How to Avoid Investor Disconnect When Pitching


I recently was asked to judge a pitching competition for CannInvest NJ. The format was familiar; each participant was given eight minutes to pitch their business idea to a panel of judges and an audience of on-lookers. The judges gave feedback and voted to determine a winner.

Most of the presentations missed the mark. They suffered from one of the following afflictions: the story failed to unfold in a way that was understood, ideas and acronyms were referenced before being defined or explained, facts were presented that conflicted with each other, and some slides were missing altogether.

There are many resources available to learn how to pitch, and message in general, to investors They can be found in the blogosphere, SlideShare, online classes, and by attending meet-ups.

Tech entrepreneurs are aware of them, but cannabis entrepreneurs may not be unless they are from the tech community.

As a fund manager, and angel investor, through the ARC Angel Fund in New York City, and now, co-founder of the Viridian Members Fund, I have seen thousands of presentations, many of them given to a room of four or five investors. At this point, I can nearly predict the point of investor disconnect. The point where confusion takes over, the index finger scratches the scalp; the brain uses too many cycles trying to reconcile what it just heard, and starts missing out completely on what is now being said.

Entrepreneurs need to avoid investor disconnect by communicating to investors thoughtfully. There are conflicting views on how to do this. I have a preferred way in which I like to hear presentations from companies raising seed and series A rounds.

First, let’s dispel a common myth. It’s not the number of slides; it’s the number of points you are making. Some points take more than one slide, but never make more than one point on a slide.

I recommend the following 14 points:

Convey this in a clear and concise way. Make it experiential. Multiple slides are ok to build a story arc. A video is great.

Ok, I may buy the problem-space, but I need to care. I need to know what is at stake. The consequence can be a lack of productivity, it could be lack of access to a service or a product, or it could be economic; someone is going to lose a lot of money or miss out on making a lot of money if the problem isn’t solved. It is best if it is economic.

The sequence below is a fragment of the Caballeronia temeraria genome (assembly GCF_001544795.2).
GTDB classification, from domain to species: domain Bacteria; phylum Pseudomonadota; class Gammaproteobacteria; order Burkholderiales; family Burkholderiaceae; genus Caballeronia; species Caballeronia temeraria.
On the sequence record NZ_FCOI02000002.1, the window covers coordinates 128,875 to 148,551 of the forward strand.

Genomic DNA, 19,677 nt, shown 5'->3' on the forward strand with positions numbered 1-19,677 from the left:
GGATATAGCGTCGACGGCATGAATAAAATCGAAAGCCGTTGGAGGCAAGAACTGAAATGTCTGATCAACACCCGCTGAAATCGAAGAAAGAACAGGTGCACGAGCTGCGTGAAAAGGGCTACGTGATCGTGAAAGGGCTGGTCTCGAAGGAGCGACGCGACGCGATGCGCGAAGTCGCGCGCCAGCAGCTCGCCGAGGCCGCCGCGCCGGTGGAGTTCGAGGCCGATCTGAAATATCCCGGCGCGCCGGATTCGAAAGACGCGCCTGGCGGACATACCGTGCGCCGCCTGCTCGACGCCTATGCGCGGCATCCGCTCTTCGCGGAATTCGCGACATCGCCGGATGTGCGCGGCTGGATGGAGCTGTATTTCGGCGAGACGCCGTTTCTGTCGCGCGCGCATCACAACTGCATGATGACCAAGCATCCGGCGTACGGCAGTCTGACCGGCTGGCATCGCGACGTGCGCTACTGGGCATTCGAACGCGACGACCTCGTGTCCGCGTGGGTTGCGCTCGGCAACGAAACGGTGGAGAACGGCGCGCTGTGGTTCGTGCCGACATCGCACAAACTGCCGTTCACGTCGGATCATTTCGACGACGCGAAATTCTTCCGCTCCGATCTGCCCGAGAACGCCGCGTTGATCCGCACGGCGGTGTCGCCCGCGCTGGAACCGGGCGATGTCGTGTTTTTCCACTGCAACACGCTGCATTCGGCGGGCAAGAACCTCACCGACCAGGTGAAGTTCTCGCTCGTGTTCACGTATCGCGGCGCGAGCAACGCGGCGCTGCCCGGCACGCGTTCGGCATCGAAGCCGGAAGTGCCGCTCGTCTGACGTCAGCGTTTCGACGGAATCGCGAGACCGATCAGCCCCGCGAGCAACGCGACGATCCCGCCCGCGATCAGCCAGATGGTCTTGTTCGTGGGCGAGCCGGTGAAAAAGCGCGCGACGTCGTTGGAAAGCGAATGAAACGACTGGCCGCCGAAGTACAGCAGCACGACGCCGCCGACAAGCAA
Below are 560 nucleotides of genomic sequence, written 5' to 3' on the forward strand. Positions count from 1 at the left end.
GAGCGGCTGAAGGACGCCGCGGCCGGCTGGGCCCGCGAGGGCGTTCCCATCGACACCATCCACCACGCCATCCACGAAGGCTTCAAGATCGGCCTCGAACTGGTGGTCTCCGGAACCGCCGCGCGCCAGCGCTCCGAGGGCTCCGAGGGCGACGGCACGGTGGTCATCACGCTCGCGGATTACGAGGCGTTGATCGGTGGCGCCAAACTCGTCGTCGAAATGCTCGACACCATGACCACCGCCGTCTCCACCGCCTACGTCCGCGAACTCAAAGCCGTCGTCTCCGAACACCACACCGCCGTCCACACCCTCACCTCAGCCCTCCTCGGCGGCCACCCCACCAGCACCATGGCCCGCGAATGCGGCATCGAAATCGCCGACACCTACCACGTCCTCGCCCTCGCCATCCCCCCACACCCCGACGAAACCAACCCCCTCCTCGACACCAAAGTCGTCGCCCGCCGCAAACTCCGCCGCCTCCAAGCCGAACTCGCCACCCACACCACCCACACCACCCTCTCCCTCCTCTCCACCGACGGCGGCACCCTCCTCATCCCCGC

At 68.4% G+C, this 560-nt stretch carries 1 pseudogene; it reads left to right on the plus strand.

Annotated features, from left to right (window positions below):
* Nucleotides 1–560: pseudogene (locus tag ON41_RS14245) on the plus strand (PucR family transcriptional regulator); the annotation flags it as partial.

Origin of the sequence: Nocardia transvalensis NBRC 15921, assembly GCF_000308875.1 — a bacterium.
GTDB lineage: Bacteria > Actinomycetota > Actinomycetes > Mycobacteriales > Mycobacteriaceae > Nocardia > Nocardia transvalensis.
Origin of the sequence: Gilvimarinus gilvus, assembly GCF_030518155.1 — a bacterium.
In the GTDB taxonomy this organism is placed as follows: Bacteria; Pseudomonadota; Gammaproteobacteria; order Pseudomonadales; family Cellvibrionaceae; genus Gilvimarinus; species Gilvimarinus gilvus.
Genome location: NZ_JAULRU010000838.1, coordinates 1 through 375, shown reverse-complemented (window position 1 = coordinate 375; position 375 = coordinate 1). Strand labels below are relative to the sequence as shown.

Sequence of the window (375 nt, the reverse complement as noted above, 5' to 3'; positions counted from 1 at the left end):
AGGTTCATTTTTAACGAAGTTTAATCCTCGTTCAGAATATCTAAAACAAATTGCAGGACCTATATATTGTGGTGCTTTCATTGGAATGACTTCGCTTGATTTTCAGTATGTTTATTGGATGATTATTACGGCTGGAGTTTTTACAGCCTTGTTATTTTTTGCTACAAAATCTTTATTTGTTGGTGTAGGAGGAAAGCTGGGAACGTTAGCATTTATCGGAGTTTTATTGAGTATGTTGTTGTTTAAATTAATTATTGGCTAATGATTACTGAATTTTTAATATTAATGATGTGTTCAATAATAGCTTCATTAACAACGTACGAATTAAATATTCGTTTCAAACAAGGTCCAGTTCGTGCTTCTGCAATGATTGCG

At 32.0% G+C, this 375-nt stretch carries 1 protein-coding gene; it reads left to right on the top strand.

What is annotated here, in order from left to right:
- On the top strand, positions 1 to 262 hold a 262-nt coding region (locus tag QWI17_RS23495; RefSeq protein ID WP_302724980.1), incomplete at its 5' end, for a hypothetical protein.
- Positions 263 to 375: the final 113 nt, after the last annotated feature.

If the problem-space is real and there a clear consequence to it not being solved, then it must be a really good idea. So, why aren’t other companies trying to solve the problem? This is not to be a full-blown competitive analysis – that comes later. This is meant to knit together the story that leaves no gaps. Depending on the company, this can be broken up into two parts, legacy providers, and new startups.

Start with a statement about what the solution is, convey its essential features. Most important is that the solution must directly address the three prior points: the need, the consequence and the other approaches to the problem. Your solution is the BEST way to solve the problem.

This slide answers the question, “Why now?” Timing is everything. Are you facing headwinds or are you being pushed by tailwind?

If you nail these first five points and investors get it, everything else is easy.

So real problem space that is felt deeply, clear consequence, a novel solution, and great timing – cool. Now I want to know how big the opportunity is. Best practice is to use TAM Total Addressable Market), SAM (Serviceable Addressable Market), & SOM (Serviceable Obtainable Market). If you are not familiar with this, type it into your search bar.